In the proposed system, the three-level 2D-DWT of the Haar wavelet breaks down the input image into 10 subbands, as illustrated in Figure 5. The top left corner of the wavelet coefficient image (Figure 5) represents the approximation coefficients of the three-level decomposition of the image, whose size is only 32 × 32 = 1024. These obtained features are the initial features. The size of these features is still large, and the matrix size needs to be reduced. Now, these reduced features are sent as the input to the PPCA.
3.2. Feature Reduction
The use of PPCA as a dimension-reduction tool reduces the feature size to its desired size. Here, we can take the feature as desired. It is better that the desired number of features should at least preserve more than 90% of the variance. However, in this study, we did not take 95% of the variance because it may lead to a higher computational cost. Researchers have considered different numbers of features. In our case, we first used a small number of features, but the accuracy was poor. However, the result with 13 principal components was excellent. Hence, the proposed method uses 13 principal components to earn higher classification accuracy.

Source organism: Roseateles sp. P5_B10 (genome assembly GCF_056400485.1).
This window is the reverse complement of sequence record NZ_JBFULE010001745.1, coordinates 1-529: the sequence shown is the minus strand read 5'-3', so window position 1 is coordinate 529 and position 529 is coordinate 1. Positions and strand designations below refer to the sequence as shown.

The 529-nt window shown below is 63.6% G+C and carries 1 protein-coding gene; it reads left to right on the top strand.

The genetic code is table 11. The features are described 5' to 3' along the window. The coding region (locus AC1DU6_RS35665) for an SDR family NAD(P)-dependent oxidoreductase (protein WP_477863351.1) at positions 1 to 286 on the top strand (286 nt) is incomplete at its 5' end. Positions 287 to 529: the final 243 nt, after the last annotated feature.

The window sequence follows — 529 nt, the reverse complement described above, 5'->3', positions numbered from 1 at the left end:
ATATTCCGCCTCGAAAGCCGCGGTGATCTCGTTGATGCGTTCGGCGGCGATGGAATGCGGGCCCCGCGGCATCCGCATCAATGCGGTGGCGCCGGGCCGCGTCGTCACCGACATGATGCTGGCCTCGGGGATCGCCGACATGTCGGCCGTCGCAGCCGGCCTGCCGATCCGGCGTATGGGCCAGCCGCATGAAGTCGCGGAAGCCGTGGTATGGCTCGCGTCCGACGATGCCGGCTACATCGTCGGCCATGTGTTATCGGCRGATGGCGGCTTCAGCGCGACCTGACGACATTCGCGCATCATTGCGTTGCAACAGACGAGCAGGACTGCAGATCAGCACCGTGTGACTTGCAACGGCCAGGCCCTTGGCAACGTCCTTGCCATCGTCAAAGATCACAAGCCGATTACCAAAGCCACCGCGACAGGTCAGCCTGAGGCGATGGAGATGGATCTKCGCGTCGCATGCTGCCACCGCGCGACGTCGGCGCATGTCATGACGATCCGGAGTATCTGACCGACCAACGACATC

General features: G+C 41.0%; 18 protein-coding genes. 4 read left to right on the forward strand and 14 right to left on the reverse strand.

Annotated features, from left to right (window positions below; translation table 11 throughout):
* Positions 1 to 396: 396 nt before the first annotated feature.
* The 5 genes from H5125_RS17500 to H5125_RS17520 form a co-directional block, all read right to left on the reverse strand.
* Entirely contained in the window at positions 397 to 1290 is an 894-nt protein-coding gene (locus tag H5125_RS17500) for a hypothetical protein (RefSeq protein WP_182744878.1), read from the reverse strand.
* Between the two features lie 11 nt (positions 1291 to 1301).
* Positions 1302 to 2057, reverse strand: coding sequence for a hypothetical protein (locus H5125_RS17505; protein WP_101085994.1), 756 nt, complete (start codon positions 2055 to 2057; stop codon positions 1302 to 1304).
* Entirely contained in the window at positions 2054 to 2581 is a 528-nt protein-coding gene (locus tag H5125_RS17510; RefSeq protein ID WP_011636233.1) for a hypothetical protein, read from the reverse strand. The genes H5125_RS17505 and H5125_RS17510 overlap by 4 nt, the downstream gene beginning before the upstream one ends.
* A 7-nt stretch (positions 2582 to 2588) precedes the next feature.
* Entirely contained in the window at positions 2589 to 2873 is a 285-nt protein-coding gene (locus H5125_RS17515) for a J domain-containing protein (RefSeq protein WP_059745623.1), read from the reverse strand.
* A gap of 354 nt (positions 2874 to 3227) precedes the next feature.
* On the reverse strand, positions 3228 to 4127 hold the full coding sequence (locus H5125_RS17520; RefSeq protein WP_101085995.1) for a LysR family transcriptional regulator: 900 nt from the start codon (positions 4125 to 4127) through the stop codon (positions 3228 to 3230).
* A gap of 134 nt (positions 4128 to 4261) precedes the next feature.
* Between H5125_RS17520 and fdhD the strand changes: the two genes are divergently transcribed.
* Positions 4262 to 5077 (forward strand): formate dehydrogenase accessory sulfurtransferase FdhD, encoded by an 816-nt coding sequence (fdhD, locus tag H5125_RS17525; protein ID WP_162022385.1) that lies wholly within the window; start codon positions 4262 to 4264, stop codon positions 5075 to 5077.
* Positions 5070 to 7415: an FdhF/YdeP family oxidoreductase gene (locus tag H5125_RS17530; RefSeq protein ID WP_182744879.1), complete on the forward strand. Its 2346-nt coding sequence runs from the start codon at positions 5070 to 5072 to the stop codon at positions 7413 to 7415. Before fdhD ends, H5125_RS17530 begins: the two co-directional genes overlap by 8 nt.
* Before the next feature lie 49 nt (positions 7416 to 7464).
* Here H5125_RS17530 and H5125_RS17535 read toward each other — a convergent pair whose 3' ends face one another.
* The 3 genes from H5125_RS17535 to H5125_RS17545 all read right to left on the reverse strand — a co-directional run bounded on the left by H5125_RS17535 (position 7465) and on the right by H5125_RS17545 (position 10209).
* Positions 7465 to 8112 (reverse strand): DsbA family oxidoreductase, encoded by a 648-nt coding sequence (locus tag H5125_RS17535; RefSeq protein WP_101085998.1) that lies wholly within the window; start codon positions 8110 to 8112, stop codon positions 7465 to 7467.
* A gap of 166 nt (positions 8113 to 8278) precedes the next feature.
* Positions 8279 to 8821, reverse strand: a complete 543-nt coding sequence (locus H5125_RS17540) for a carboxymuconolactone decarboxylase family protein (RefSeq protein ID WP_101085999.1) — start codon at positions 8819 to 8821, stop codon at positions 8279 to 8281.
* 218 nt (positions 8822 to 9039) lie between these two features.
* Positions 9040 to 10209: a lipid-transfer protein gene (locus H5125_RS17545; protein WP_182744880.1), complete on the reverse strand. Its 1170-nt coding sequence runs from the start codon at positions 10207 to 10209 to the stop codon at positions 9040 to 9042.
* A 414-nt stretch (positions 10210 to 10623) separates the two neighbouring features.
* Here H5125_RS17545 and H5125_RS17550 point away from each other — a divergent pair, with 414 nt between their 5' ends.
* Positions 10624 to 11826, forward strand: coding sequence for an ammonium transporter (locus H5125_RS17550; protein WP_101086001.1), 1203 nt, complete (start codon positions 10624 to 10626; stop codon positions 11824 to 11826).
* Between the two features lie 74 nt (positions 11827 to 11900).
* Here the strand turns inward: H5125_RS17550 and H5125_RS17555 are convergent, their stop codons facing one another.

3.3. Classification Results